The book was published on 1 September and within hours of its launch had become the fastest-selling autobiography of all time. On 3 September Blair gave his first live interview since publication on The Late Late Show in Ireland, with protesters lying in wait there for him. On 4 September Blair was confronted by 200 anti-war and hardline Irish nationalist demonstrators before the first book signing of his memoirs at Eason’s bookstore on O’Connell Street in Dublin, with angry activists chanting “war criminal” and that he had “blood on his hands”, and clashing with Irish Police (Garda Síochána) as they tried to break through a security cordon outside the Eason’s store. Blair was pelted with eggs and shoes, and encountered an attempted citizen’s arrest forwar crimes.
Accusations of war crimes
Since the Iraq War, Blair has been the subject of accusations of war crimes. Critics of his actions, including Desmond Tutu, Harold Pinter and Arundhati Roy have called for his trial at the International Criminal Court.
In 2007, the scenario of a possible war crimes trial for the former British Prime Minister was satirized by the British broadcaster Channel 4, in a “mockumentary”, The Trial of Tony Blair, with concluded with the fictional Blair being dispatched to the Hague.
On November 2011, a mock war-crimes tribunal put together by the Kuala Lumpur War Crimes Commission reached a unanimous conclusion that Tony Blair and George W. Bush are guilty of crimes against peace, crimes against humanity, and genocide as a result of their roles in the 2003 Iraq War. The mock trial, which lasted 4 days, consisting of 5 judges of judicial and academic backgrounds, a court-appointed defence team in lieu of the defendants or representatives, and a prosecution team including international law professor Francis Boyle. The mock tribunal’s finding received mixed responses, being labelled a “circus” by former UN Special Rapporteur Param Cumaraswamy.
In September 2012, Bishop Desmond Tutu suggested that Blair should follow the path of former African leaders who had been brought before the International Criminal Court in the Hague. The human rights lawyer Geoffrey Bindman, interviewed on BBC radio, concurred with Tutu’s suggestion that there should be a war crimes trial. In a statement made in response to Tutu’s comments, Blair defended his actions. He was supported by Lord Falconer, who stated that the war had been properly authorized by United Nations Security Council Resolution 1441.
Portrayals and cameo appearances
Blair made an animated cameo appearance as himself in The Simpsons episode, “The Regina Monologues” (2003) He has also appeared as himself at the end of the first episode of The Amazing Mrs. Pritchard, a British television series about an unknown housewife becoming Prime Minister. On 14 March 2007, Blair appeared as a celebrity judge on Masterchef goes Large after contestants had to prepare a three course meal in the Downing Street kitchens for Blair and Bertie Ahern. On 16 March 2007, Blair featured in a comedy sketch with Catherine Tate, who appeared in the guise of her character Lauren Cooper from The Catherine Tate Show. The sketch was made for the BBC Red Nose Day fundraising programme of 2007. During the sketch, Blair used Lauren’s catchphrase “Am I bovvered?”.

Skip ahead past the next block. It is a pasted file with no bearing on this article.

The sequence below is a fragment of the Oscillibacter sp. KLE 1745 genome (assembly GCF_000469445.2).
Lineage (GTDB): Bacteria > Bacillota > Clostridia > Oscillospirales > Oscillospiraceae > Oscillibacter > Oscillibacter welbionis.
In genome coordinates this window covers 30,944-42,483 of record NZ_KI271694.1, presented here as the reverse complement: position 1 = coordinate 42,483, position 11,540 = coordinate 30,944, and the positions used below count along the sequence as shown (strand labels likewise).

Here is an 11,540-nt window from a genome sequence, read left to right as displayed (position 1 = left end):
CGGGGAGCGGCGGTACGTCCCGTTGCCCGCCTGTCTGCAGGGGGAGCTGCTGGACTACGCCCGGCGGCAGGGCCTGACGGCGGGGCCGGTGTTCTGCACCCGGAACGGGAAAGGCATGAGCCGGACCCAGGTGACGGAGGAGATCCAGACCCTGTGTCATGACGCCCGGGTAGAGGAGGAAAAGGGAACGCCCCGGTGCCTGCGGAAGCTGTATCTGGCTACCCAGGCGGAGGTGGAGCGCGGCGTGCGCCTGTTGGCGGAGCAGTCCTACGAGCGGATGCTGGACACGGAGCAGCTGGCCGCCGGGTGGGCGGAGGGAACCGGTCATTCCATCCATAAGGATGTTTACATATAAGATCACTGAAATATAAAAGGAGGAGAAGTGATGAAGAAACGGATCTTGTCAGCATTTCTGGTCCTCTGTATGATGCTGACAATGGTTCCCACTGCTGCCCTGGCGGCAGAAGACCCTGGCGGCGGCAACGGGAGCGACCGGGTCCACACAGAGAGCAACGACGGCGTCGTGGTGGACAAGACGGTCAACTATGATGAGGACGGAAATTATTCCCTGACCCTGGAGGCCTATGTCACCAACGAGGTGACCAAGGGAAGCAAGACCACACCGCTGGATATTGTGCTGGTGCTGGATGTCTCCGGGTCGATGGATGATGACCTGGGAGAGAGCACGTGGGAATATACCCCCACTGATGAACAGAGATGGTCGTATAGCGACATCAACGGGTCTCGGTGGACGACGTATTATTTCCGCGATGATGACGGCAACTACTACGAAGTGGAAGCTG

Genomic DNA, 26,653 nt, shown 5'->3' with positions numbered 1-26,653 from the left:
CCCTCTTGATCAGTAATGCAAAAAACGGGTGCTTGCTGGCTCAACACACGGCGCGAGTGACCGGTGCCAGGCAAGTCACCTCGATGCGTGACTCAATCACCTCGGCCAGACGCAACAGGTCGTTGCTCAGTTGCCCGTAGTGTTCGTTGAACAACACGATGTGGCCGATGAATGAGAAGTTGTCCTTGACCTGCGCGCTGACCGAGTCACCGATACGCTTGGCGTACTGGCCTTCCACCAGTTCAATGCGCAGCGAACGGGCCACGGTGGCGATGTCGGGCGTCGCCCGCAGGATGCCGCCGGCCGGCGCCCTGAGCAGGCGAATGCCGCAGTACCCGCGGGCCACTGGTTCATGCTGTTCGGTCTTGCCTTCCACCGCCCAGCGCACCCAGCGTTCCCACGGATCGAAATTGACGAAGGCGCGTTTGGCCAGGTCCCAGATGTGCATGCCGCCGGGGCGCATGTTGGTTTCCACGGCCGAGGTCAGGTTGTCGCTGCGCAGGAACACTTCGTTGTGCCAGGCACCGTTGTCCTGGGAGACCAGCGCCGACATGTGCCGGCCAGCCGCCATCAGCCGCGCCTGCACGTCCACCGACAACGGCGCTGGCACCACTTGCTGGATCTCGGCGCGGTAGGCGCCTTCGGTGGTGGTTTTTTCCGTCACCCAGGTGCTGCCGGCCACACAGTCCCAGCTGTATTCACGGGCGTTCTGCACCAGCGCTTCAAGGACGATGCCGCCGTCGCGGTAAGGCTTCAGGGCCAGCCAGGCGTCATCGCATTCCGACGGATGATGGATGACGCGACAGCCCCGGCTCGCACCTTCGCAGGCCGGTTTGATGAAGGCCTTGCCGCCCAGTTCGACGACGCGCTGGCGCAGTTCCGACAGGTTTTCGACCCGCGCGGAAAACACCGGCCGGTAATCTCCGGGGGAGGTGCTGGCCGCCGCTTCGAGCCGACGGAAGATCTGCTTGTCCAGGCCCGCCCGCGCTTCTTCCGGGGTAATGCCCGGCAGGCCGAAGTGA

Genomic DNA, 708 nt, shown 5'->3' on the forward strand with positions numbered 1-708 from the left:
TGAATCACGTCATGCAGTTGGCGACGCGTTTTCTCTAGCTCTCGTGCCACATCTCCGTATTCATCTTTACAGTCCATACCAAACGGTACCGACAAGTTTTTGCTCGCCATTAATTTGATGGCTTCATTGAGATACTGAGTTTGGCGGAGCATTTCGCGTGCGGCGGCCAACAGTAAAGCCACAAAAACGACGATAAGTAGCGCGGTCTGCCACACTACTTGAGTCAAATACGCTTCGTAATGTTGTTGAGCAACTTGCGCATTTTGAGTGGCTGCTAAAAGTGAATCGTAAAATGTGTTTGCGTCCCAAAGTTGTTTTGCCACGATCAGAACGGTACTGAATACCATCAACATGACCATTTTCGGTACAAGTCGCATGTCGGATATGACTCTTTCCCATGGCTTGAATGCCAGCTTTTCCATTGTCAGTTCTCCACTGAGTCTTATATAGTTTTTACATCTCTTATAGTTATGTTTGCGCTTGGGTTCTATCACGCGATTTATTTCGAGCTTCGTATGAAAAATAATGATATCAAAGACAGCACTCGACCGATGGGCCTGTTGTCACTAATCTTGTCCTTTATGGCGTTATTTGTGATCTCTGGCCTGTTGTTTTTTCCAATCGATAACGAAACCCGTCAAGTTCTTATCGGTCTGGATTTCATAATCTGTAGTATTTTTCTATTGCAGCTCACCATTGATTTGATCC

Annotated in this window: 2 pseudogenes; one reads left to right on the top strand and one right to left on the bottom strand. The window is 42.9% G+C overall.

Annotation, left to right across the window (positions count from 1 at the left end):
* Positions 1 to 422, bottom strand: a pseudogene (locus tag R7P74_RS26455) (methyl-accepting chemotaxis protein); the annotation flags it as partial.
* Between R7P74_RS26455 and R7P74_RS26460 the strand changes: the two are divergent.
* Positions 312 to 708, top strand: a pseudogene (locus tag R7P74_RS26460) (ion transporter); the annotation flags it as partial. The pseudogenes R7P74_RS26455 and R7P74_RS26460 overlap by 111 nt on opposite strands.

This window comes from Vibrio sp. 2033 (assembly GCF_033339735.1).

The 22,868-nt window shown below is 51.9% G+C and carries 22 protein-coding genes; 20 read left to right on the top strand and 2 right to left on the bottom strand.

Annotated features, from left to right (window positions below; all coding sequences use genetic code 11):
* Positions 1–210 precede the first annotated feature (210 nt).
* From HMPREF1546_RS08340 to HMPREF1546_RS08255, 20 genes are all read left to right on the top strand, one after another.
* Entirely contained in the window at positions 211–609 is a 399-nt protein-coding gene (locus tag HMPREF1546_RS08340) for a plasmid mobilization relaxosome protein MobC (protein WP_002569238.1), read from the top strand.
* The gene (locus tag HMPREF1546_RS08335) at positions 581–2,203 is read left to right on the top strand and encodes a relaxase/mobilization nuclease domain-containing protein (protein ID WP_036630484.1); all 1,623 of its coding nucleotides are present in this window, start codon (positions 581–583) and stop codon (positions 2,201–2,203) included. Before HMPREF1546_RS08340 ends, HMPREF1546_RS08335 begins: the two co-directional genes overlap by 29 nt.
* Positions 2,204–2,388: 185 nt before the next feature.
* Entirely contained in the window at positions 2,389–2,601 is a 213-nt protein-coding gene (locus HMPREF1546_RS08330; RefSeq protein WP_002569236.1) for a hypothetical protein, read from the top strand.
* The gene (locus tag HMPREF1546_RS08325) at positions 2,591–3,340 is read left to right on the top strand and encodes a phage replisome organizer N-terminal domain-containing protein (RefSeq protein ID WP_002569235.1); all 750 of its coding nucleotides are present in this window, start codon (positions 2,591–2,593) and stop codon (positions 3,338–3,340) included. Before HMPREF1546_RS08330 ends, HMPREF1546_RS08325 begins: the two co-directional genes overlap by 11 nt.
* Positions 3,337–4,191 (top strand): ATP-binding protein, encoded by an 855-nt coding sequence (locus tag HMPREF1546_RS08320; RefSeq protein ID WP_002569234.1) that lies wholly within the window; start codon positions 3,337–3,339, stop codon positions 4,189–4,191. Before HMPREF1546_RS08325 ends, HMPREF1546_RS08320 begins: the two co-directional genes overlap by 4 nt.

Michael Sheen has portrayed Blair three times, in the films The Deal (2003), The Queen (2006), and The Special Relationship (2009). Blair was portrayed by Robert Lindsay in the TV programmeA Very Social Secretary (2005), and reprised the role in The Trial of Tony Blair (2007). He was also portrayed by James Larkin in The Government Inspector (2005), and by Ioan Gruffudd in W.(2008). In the 2006 Channel 4 comedy drama documentary, Tony Blair: Rock Star, he was portrayed by Christian Brassington
Blair in fiction and satire
When Blair resigned as Prime Minister, Robert Harris, a former Fleet Street political editor, dropped his other work to write The Ghost. The CIA-influenced British Prime Minister in the book is said to be a thinly disguised version of Blair. In November 2007 it was announced that Roman Polanski was to direct the film version of the novel, and would be writing the script with Harris. The film The Ghost Writer was released in February 2010 in the US. Polanski’s film saw Pierce Brosnan portray former-Prime Minister Adam Lang, and dramatises Blair’s relationship with the United States, as well as the possibility of war crime charges. Stephen Mangan portrays Blair in The Hunt for Tony Blair (2011), a one-off The Comic Strip Presents… satire presented in the style of a 1950s film noir. In the film, he is wrongly implicated in the deaths of Robin Cook and John Smith and on the run from Inspector Hutton.